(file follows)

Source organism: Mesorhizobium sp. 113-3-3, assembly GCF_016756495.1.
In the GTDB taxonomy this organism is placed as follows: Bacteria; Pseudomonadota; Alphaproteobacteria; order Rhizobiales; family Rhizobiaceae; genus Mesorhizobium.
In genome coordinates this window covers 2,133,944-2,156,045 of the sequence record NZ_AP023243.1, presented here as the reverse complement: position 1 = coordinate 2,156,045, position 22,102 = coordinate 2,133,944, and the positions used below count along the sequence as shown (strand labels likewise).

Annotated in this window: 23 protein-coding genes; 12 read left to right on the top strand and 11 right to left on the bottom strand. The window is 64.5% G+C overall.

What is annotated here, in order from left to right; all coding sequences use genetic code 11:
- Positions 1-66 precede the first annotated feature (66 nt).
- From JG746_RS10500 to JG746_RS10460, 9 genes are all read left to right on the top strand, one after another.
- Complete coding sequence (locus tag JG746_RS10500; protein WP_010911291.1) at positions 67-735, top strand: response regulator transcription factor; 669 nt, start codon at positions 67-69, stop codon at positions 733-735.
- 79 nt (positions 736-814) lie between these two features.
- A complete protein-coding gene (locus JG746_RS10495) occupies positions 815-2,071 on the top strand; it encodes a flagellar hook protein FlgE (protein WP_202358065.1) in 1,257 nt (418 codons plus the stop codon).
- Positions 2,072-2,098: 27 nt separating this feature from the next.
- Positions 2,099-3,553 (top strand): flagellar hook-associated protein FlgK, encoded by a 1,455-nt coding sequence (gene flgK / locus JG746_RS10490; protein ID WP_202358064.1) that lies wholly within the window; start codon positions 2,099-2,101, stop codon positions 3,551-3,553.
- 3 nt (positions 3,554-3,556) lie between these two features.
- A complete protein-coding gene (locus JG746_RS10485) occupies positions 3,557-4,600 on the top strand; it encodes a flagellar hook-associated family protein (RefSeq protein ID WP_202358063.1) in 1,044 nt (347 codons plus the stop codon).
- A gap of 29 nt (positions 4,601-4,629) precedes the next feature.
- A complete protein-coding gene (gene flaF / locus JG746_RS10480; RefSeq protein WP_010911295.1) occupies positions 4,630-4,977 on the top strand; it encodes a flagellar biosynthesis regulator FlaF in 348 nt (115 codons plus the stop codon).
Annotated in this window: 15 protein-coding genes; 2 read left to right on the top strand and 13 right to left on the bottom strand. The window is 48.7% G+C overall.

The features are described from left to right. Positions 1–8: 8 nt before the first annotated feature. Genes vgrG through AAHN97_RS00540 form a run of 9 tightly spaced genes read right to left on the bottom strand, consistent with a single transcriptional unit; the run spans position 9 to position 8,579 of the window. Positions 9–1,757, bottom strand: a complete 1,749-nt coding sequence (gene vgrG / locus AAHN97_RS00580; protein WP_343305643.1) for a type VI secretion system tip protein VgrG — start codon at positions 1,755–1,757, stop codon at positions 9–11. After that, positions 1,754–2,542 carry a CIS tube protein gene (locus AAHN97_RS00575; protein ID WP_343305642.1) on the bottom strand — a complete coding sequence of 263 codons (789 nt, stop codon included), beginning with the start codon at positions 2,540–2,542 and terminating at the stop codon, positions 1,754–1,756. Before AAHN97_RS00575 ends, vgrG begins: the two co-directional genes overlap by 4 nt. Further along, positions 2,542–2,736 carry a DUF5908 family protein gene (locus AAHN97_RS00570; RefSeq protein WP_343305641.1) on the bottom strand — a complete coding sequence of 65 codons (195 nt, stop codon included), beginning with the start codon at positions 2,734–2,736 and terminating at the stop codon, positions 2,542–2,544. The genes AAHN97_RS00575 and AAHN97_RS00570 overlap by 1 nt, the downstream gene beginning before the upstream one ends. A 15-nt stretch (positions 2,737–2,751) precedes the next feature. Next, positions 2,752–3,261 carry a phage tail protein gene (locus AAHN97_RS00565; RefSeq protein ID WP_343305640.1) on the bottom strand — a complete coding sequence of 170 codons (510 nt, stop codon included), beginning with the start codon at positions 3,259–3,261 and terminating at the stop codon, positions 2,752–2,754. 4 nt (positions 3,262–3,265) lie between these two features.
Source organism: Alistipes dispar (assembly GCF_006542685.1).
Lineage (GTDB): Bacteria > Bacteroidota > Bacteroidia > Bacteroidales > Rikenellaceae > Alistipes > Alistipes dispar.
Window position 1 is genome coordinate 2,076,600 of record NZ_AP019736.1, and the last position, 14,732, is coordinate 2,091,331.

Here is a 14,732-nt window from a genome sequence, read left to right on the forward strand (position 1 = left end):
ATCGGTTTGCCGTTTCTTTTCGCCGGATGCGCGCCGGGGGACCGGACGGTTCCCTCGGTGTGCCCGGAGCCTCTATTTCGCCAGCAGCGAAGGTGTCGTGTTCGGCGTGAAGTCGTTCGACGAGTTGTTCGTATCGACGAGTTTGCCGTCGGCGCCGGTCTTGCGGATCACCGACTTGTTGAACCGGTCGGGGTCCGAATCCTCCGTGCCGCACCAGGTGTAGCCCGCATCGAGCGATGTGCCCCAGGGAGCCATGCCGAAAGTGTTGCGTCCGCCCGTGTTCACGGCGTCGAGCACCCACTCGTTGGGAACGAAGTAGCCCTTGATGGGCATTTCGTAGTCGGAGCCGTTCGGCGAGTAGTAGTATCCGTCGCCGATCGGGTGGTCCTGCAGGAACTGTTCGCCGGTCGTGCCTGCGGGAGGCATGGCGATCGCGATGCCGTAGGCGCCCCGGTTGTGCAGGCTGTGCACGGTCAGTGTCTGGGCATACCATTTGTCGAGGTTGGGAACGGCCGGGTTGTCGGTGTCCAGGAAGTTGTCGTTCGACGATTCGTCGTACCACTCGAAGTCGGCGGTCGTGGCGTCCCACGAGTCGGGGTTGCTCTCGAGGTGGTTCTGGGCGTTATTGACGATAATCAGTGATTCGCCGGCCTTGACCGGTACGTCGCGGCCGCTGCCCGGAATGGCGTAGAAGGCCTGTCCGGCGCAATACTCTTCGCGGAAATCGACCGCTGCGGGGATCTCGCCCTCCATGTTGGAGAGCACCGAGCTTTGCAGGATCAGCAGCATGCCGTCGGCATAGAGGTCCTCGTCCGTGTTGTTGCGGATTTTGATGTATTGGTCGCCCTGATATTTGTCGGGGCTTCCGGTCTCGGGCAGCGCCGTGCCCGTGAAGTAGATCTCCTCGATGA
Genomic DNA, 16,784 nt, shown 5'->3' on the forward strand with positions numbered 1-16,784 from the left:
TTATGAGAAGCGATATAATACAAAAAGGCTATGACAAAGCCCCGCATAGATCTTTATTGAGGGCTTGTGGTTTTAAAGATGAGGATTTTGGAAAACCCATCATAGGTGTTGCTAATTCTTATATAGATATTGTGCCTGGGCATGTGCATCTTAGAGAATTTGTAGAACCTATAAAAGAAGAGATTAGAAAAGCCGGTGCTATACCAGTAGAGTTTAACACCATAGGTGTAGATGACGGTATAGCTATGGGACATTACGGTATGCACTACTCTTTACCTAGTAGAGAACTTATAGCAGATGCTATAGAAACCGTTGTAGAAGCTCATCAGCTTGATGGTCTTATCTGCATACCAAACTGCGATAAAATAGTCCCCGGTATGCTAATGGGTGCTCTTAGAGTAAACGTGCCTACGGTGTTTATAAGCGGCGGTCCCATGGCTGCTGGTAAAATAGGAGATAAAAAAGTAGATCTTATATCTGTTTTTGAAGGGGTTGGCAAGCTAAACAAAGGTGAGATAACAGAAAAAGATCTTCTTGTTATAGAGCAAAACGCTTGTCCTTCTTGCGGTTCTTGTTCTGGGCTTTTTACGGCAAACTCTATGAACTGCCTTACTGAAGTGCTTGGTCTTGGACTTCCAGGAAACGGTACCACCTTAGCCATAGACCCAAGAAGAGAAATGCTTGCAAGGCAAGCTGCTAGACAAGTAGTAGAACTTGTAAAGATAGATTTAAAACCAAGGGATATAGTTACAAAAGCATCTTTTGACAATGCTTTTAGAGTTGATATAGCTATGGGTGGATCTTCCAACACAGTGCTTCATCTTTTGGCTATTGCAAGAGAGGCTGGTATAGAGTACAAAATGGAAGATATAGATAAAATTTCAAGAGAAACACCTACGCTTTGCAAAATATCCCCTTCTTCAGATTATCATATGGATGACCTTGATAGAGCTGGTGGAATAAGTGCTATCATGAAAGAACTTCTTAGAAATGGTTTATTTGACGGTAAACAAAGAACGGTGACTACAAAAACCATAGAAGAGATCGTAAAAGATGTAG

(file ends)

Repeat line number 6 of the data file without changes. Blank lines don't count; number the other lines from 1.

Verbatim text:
- Positions 1-66 precede the first annotated feature (66 nt).